"My own process began on Feb. 2 with a procedure known as a ‘nipple delay,’" she writes, "which rules out disease in the breast ducts behind the nipple and draws extra blood flow to the area."
She then describes the major surgery two weeks later where breast tissue was removed, saying it felt "like a scene out of a science-fiction film," then writes that nine weeks later she had a third surgery to reconstruct the breasts and receive implants."
Many women have chosen preventive mastectomy since genetic screening for breast cancer was developed, but the move and public announcement is unprecedented from a star so young and widely known as Jolie.
She briefly addresses the effects of the surgery on the idealized sexuality and iconic womanhood that have fueled her fame.
"I do not feel any less of a woman," Jolie writes. "I feel empowered that I made a strong choice that in no way diminishes my femininity."
She also wrote that Brad Pitt, her partner of eight years, was at the Pink Lotus Breast Center in Southern California for "every minute of the surgeries."
Bertrand, Jolie’s mother, died in January 2007. She had small roles in the movies "Lookin’ to Get Out" in 1982 and "The Man Who Loved Women" in 1983. She raised Jolie and her brother after divorcing their father, Oscar-winning actor Jon Voight, when Jolie was a toddler.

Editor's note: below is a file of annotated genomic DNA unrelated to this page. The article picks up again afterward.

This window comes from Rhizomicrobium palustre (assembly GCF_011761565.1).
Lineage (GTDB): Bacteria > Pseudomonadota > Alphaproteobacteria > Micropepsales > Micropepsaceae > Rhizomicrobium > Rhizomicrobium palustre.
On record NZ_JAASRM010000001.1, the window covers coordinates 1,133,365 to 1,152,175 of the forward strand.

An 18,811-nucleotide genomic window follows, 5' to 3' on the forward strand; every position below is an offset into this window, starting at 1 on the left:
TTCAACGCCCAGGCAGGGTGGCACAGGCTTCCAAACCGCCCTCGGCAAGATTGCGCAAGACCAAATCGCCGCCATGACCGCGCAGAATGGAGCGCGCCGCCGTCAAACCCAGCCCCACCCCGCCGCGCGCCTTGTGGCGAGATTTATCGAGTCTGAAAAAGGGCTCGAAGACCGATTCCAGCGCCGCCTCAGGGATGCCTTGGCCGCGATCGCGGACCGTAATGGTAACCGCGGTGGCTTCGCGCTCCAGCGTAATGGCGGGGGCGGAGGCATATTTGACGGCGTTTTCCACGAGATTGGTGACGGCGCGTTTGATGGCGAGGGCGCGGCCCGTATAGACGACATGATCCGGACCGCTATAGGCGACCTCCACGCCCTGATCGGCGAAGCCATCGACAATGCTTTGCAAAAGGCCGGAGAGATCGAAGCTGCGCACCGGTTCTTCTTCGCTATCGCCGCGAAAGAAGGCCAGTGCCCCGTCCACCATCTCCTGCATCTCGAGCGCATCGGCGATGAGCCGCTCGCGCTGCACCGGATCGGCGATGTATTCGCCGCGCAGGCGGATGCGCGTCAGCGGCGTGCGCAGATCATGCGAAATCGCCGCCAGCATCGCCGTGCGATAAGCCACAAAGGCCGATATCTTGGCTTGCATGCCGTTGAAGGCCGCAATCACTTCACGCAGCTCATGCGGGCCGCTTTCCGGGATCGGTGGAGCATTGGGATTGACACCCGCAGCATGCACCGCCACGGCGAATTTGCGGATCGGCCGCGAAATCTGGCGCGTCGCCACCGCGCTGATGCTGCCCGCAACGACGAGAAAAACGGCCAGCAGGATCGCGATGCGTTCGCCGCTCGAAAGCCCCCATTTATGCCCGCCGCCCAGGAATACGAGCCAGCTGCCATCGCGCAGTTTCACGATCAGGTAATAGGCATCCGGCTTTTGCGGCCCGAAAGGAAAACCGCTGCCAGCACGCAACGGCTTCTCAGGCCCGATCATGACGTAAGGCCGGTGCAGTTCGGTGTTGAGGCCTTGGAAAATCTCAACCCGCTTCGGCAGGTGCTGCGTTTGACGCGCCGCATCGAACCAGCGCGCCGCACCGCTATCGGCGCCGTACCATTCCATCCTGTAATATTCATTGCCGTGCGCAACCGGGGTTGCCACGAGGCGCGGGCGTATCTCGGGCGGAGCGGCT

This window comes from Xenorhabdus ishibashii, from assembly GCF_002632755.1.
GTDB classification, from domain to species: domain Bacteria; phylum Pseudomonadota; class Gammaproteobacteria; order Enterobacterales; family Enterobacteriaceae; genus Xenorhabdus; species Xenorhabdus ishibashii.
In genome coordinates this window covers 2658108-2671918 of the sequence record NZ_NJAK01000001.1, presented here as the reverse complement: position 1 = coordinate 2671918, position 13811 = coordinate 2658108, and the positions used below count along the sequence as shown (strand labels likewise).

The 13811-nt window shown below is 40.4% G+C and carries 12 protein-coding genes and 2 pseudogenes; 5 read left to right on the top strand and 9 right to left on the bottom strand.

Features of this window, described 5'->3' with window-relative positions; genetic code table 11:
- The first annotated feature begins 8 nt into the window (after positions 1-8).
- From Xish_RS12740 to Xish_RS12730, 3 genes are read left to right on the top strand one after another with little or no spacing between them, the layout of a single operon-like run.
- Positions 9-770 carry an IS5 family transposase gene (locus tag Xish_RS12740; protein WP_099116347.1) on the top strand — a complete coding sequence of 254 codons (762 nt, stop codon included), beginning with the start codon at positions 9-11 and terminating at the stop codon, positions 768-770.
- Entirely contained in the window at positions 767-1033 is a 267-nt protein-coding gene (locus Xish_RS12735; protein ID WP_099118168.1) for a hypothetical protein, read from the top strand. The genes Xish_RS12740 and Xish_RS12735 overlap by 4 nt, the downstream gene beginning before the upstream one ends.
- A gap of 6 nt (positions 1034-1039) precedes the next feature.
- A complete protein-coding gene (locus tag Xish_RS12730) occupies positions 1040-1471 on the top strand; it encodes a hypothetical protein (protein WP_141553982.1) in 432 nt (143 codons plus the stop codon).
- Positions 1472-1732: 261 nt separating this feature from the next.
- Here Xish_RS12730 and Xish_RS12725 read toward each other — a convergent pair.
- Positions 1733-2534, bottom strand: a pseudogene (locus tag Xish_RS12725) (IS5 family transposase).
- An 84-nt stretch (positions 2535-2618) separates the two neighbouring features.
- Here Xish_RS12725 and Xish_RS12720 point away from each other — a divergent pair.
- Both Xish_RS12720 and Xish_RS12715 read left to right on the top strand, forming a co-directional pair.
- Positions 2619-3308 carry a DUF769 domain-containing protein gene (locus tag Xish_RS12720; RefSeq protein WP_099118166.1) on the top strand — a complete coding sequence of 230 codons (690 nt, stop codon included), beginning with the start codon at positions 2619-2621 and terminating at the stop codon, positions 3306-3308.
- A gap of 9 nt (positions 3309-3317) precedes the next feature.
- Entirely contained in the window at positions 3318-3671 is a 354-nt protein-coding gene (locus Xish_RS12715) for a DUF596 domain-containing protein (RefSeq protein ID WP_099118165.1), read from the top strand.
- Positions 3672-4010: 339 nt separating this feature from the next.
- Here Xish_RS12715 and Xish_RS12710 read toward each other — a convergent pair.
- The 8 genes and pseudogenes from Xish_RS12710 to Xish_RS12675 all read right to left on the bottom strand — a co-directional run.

Jolie has appeared in dozens of films including 2010’s "The Tourist" and "Salt," the "Tomb Raider" films and 1999’s "Girl, Interrupted," for which she won an Oscar.
But she has appeared more often in the news in recent years for her relationship with Pitt and her charitable work with refugees as a United Nations ambassador.
Meanwhile, CNN anchor Zoraida Sambolin announced Tuesday that she has breast cancer and is getting a double mastectomy.
Sambolin, who anchors CNN’s "Early Start" morning show, talked about her condition on the show Tuesday while discussing Jolie’s decision.
Angelina Jolie’s double mastectomy: Q&A
Oscar-winning actress Angelina Jolie disclosed Tuesday that she had a preventive mastectomy after learning she had a gene mutation that significantly raised her risk of breast cancer. A look at the procedure:
Q: What kind of surgery did Jolie have?
A: Jolie had a preventive double mastectomy, meaning she chose to have both her breasts removed even though she had not been diagnosed with cancer.
Q: Why did she have the operation?
A: Jolie says that she inherited a faulty version of the BRCA1 gene. Doctors told her she had an 87 percent chance of getting breast cancer and a 50 percent risk of ovarian cancer. She said the surgery reduced her risk of breast cancer to below 5 percent.
Q: What did the procedure involve?
A: In double mastectomies, surgeons typically remove as much breast tissue as possible. In Jolie’s case, the doctors preserved the skin covering her breasts, inserting “fillers” for the breast tissue to keep the skin elastic for reconstruction. According to Jolie, she had implants put in nine weeks later.
Q: How many women have this faulty gene?